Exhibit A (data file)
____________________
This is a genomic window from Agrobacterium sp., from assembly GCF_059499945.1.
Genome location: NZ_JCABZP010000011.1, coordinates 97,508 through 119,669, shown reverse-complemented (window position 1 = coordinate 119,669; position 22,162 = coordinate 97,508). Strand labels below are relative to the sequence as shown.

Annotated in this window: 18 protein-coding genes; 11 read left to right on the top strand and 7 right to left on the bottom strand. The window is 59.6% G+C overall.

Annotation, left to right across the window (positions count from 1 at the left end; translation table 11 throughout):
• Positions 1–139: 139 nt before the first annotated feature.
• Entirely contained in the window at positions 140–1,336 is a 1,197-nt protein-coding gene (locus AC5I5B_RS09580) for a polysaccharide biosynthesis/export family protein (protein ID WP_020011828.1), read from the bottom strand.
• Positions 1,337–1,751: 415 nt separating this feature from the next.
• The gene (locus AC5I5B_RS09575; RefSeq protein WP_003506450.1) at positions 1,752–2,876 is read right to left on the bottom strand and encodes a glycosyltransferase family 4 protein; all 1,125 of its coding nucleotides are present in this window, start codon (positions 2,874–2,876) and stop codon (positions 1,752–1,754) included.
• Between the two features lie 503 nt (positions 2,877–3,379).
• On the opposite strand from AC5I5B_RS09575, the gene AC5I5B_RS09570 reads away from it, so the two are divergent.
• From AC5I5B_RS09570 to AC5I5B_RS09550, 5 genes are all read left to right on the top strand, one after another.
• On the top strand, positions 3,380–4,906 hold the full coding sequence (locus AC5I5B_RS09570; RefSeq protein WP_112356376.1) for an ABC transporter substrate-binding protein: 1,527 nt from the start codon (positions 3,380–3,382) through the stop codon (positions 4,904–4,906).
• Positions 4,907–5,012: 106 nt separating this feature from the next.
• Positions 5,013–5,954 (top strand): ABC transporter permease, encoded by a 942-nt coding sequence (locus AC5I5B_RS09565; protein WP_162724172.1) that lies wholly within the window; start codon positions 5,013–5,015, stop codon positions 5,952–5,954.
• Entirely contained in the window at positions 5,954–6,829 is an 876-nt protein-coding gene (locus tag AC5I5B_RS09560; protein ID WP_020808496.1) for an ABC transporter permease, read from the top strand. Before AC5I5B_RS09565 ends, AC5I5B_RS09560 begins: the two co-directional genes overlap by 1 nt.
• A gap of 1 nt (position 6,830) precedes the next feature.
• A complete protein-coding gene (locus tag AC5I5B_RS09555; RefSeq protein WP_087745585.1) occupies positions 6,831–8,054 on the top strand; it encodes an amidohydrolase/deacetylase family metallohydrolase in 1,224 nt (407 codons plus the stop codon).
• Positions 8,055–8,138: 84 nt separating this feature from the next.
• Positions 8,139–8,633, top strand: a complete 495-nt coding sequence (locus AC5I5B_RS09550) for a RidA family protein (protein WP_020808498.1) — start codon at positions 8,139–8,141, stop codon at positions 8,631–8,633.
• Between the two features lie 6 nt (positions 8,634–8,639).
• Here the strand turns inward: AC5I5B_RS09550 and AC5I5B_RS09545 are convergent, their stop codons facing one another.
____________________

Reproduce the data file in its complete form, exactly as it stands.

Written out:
This is a genomic window from Agrobacterium sp., from assembly GCF_059499945.1.
Genome location: NZ_JCABZP010000011.1, coordinates 97,508 through 119,669, shown reverse-complemented (window position 1 = coordinate 119,669; position 22,162 = coordinate 97,508). Strand labels below are relative to the sequence as shown.

Annotated in this window: 18 protein-coding genes; 11 read left to right on the top strand and 7 right to left on the bottom strand. The window is 59.6% G+C overall.

Annotation, left to right across the window (positions count from 1 at the left end; translation table 11 throughout):
• Positions 1–139: 139 nt before the first annotated feature.
• Entirely contained in the window at positions 140–1,336 is a 1,197-nt protein-coding gene (locus AC5I5B_RS09580) for a polysaccharide biosynthesis/export family protein (protein ID WP_020011828.1), read from the bottom strand.
• Positions 1,337–1,751: 415 nt separating this feature from the next.
• The gene (locus AC5I5B_RS09575; RefSeq protein WP_003506450.1) at positions 1,752–2,876 is read right to left on the bottom strand and encodes a glycosyltransferase family 4 protein; all 1,125 of its coding nucleotides are present in this window, start codon (positions 2,874–2,876) and stop codon (positions 1,752–1,754) included.
• Between the two features lie 503 nt (positions 2,877–3,379).
• On the opposite strand from AC5I5B_RS09575, the gene AC5I5B_RS09570 reads away from it, so the two are divergent.
• From AC5I5B_RS09570 to AC5I5B_RS09550, 5 genes are all read left to right on the top strand, one after another.
• On the top strand, positions 3,380–4,906 hold the full coding sequence (locus AC5I5B_RS09570; RefSeq protein WP_112356376.1) for an ABC transporter substrate-binding protein: 1,527 nt from the start codon (positions 3,380–3,382) through the stop codon (positions 4,904–4,906).
• Positions 4,907–5,012: 106 nt separating this feature from the next.
• Positions 5,013–5,954 (top strand): ABC transporter permease, encoded by a 942-nt coding sequence (locus AC5I5B_RS09565; protein WP_162724172.1) that lies wholly within the window; start codon positions 5,013–5,015, stop codon positions 5,952–5,954.
• Entirely contained in the window at positions 5,954–6,829 is an 876-nt protein-coding gene (locus tag AC5I5B_RS09560; protein ID WP_020808496.1) for an ABC transporter permease, read from the top strand. Before AC5I5B_RS09565 ends, AC5I5B_RS09560 begins: the two co-directional genes overlap by 1 nt.
• A gap of 1 nt (position 6,830) precedes the next feature.
• A complete protein-coding gene (locus tag AC5I5B_RS09555; RefSeq protein WP_087745585.1) occupies positions 6,831–8,054 on the top strand; it encodes an amidohydrolase/deacetylase family metallohydrolase in 1,224 nt (407 codons plus the stop codon).
• Positions 8,055–8,138: 84 nt separating this feature from the next.
• Positions 8,139–8,633, top strand: a complete 495-nt coding sequence (locus AC5I5B_RS09550) for a RidA family protein (protein WP_020808498.1) — start codon at positions 8,139–8,141, stop codon at positions 8,631–8,633.
• Between the two features lie 6 nt (positions 8,634–8,639).
• Here the strand turns inward: AC5I5B_RS09550 and AC5I5B_RS09545 are convergent, their stop codons facing one another.